So, is COVID weakening in strength when not all countries experience a significant reduction in the patients’ viral load?
Another study says it’s still possible.
Arizona researchers stated that a new COVID mutation mirrors what had happened to SARS when it started to weaken. Dr. Efrem Lim, the lead author of the said study, stated that they used technology to “read through” the genetic code of the coronavirus.
According to Lim, COVID-19’s genome or genetic code has 30,000 “chemical letters.” When you analyze these letters, you will be able to get some information about the virus. This may include how the virus is adapting, spreading, or mutating.
The researchers studied a total of 382 swabs. They were surprised when one sample came out with an incomplete genome. Dr. Lim said that a total of 81 chemical letters were missing.
The researchers also indicated that those letters correspond to the virus’ “immune protein.” The immune protein gives the virus the ability to counteract the patients’ antiviral response. Because it’s deleted, we might have a weaker virus that could cause less severe symptoms.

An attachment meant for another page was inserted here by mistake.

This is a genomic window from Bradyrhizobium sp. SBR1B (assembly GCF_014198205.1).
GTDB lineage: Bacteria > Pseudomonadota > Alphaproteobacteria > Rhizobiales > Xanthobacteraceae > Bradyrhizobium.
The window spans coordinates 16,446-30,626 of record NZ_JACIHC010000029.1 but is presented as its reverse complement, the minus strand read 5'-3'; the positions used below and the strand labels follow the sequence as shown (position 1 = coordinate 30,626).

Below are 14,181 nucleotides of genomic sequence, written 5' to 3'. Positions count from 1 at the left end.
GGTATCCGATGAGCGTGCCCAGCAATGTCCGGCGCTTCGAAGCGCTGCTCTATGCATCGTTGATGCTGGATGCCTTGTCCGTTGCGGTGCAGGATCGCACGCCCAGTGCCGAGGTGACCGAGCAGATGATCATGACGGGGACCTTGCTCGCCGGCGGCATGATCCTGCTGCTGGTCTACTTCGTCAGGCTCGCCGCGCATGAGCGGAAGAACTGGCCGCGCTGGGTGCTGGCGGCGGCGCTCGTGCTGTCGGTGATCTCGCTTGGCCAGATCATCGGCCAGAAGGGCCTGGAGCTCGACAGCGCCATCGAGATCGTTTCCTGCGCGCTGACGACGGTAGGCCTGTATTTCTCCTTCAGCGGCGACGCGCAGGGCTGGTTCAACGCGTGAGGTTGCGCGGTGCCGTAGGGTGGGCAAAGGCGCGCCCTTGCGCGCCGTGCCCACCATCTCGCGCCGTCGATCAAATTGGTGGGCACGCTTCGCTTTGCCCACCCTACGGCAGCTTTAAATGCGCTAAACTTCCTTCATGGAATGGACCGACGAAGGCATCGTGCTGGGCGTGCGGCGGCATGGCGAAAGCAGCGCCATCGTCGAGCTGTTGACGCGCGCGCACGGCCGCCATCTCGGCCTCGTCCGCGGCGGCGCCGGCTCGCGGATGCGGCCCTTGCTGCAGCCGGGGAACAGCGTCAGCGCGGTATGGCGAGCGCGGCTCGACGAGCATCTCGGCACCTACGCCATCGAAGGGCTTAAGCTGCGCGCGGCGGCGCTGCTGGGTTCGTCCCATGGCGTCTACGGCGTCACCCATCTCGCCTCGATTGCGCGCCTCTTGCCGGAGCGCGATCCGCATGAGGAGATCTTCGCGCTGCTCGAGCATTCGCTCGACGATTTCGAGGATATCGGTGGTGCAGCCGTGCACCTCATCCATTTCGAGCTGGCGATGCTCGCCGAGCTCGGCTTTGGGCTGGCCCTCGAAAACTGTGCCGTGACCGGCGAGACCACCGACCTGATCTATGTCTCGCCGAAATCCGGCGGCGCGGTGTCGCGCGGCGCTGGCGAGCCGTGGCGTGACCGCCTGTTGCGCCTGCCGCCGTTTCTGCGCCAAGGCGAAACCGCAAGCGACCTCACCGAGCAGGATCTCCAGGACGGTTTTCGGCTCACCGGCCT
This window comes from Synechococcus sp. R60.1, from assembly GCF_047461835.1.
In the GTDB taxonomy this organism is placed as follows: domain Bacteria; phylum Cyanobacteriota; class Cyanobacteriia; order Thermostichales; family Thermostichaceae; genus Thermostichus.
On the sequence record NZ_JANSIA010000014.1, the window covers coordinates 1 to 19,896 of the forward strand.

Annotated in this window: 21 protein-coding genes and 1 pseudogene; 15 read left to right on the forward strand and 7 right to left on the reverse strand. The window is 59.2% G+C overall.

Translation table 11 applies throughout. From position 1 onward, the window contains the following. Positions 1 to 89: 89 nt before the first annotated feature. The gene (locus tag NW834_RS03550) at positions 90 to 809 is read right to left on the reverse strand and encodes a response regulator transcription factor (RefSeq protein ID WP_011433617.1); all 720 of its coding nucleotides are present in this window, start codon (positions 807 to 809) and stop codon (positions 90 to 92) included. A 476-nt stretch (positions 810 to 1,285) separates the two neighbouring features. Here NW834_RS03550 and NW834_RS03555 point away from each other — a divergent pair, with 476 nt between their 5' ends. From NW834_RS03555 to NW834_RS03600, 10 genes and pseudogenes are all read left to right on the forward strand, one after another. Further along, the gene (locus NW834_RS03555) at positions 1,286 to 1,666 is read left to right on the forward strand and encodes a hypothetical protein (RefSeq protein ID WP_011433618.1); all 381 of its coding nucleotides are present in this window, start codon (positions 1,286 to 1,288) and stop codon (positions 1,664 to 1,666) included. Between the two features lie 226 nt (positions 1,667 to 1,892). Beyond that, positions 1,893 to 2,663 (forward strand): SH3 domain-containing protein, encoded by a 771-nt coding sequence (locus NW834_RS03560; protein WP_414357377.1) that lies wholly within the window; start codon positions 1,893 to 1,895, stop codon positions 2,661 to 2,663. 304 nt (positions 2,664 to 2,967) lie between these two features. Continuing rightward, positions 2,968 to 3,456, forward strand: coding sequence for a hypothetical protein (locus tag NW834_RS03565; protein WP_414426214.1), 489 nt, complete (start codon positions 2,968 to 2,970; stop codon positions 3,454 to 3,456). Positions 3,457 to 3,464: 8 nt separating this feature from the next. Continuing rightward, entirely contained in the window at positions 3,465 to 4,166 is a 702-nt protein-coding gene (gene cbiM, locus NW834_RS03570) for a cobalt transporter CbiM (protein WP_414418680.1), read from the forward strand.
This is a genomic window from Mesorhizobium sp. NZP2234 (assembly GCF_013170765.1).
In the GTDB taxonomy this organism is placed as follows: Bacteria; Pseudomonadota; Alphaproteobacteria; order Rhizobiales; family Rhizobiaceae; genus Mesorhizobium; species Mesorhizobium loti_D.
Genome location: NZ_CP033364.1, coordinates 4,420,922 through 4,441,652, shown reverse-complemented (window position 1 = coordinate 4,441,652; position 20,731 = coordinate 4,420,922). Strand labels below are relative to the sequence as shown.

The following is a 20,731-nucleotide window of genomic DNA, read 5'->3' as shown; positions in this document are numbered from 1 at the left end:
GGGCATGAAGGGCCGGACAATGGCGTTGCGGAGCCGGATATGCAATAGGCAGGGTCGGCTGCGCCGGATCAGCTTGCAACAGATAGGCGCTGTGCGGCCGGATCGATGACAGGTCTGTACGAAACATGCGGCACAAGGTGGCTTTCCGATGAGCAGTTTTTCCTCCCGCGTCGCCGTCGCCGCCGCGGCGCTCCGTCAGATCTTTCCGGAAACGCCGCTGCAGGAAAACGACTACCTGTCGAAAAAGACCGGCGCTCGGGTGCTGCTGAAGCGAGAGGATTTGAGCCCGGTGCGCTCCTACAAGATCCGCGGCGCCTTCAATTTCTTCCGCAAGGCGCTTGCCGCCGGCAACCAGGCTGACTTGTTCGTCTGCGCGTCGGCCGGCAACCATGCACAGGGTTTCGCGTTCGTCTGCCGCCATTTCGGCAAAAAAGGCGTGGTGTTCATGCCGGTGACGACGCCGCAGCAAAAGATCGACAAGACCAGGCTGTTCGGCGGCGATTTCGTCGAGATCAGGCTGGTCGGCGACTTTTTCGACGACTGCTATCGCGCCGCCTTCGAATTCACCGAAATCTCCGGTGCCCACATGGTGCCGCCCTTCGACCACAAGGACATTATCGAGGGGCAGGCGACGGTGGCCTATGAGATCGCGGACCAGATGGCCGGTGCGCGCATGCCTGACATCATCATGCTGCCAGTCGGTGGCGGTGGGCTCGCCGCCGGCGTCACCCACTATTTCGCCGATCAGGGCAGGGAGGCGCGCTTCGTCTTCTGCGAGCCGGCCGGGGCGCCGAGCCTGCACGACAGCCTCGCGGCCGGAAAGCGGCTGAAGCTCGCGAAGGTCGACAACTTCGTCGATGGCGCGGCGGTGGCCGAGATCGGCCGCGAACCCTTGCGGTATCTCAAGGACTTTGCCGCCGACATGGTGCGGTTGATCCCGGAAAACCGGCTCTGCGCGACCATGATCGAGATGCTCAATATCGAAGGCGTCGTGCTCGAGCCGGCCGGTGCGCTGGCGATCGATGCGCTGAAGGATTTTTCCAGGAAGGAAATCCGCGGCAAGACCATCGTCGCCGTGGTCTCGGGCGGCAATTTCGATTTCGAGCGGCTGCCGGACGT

The same thing happened with the 2003 SARS epidemic. It also underwent a mutation that significantly lessened its potency.
So, is COVID weakening in strength? Dr. Lim says it’s too soon to tell. The discovery of the missing chemical letters indicates that the virus can be transmitted even with an incomplete genome. However, as of now, it could not suggest a “weakening” of any kind.
This is because despite missing a large chunk of the genetic code, the patient from whom the sample was taken still became “somewhat sick.”
The Rate of COVID Infection in the Philippines
Is COVID weakening in strength? Unfortunately, it isn’t. That’s according to Dr. Rontgene Solante, chair of San Lazaro Hospital’s Adult Infectious Diseases and Tropical Medicine Section. According to Dr. Solante, as long as the virus is in the environment and the host, it will not weaken. He also mentioned that the virus could very well be a part of the Filipinos’ new normal.
The rate of infection in the Philippines still suggests that there is an on-going community transmission. UP researchers stated that while the national R naught, or the rate of infectivity, has lowered to 1.2, it is still higher than the ideal level which is 1. They forecasted that there could be about 40,000 cases by the end of June 30.